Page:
Ellen Semple's 'Influences of Geographic Environment' (1911) - a treatise on what would later be called environmental determinism - coincided with the emergence of geography as an independent academic discipline in North America and Britain. Highly controversial and written by one of America's first female professional geographers, it was considered by some a monument to Semple's scholarship and erudition, whilst for others it was conceptually flawed. And yet its influence on the development and direction of the new discipline of geography was profound. Innes Keighren explains why 'Influences' was encountered differently by different people, at different times and in different places, and reveals why the book aroused the passions it did. The result is a pioneering work that provides a wholesale re-visioning of the way in which geographical knowledge is disseminated.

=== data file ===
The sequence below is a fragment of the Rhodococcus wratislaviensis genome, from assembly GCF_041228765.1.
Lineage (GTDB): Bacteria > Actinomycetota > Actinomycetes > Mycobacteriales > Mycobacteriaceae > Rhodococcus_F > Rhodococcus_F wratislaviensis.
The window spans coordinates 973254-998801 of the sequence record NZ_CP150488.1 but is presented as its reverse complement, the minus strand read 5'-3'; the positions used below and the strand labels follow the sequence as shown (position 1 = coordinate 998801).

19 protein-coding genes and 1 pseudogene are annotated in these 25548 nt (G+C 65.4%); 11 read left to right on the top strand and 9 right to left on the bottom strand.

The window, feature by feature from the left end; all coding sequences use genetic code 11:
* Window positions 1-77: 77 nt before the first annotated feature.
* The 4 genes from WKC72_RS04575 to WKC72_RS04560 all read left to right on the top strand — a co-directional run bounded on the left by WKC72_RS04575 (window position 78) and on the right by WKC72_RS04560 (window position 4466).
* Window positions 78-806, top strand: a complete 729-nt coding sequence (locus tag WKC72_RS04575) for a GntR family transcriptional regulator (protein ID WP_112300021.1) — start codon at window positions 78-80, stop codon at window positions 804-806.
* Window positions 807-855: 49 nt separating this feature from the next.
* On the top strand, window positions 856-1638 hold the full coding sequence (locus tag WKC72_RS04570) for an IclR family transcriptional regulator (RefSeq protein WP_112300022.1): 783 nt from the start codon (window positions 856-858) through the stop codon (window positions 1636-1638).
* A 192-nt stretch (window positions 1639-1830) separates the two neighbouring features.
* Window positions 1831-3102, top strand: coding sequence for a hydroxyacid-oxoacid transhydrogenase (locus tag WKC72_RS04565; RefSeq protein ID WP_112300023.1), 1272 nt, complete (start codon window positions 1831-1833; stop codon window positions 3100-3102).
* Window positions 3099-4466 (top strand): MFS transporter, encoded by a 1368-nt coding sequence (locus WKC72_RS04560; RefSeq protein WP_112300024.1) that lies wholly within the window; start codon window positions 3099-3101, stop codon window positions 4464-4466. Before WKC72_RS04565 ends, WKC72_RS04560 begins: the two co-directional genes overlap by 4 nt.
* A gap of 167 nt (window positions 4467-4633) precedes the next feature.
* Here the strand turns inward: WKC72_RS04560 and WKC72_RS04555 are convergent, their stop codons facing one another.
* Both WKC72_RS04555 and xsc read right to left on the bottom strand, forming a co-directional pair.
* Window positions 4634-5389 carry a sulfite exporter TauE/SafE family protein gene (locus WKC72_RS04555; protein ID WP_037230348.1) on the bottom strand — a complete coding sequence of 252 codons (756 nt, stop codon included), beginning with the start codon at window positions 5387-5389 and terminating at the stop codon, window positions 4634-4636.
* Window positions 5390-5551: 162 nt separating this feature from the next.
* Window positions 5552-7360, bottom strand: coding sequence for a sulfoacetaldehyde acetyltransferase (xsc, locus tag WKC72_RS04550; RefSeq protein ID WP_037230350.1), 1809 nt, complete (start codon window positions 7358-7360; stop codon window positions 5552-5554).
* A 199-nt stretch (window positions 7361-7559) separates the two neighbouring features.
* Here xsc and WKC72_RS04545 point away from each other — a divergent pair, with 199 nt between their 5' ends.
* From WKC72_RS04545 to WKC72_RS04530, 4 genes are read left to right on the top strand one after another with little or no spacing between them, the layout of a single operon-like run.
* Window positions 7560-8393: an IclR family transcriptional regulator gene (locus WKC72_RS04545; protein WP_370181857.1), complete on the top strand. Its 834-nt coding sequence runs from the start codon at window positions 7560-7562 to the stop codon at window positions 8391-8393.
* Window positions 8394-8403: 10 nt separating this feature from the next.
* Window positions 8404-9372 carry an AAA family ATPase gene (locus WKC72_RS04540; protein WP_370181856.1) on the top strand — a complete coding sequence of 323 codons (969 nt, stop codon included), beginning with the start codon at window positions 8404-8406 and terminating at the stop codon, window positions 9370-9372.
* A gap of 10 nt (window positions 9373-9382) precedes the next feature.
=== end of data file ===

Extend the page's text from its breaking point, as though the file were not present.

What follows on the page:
About the Author
Innes M. Keighren was until recently Research Associate at the Institute of Geography and the Centre for the History of the Book at the University of Edinburgh. He is now Lecturer in Human Georgraphy at Royal Holloway, University of London.
Table of Contents
Introduction: Geography, the book, and the reception of knowledge
• Popular and scholarly reviews
• From the field to the lecture theatre
• Influences' textbook career
• Reflections on the geography of reception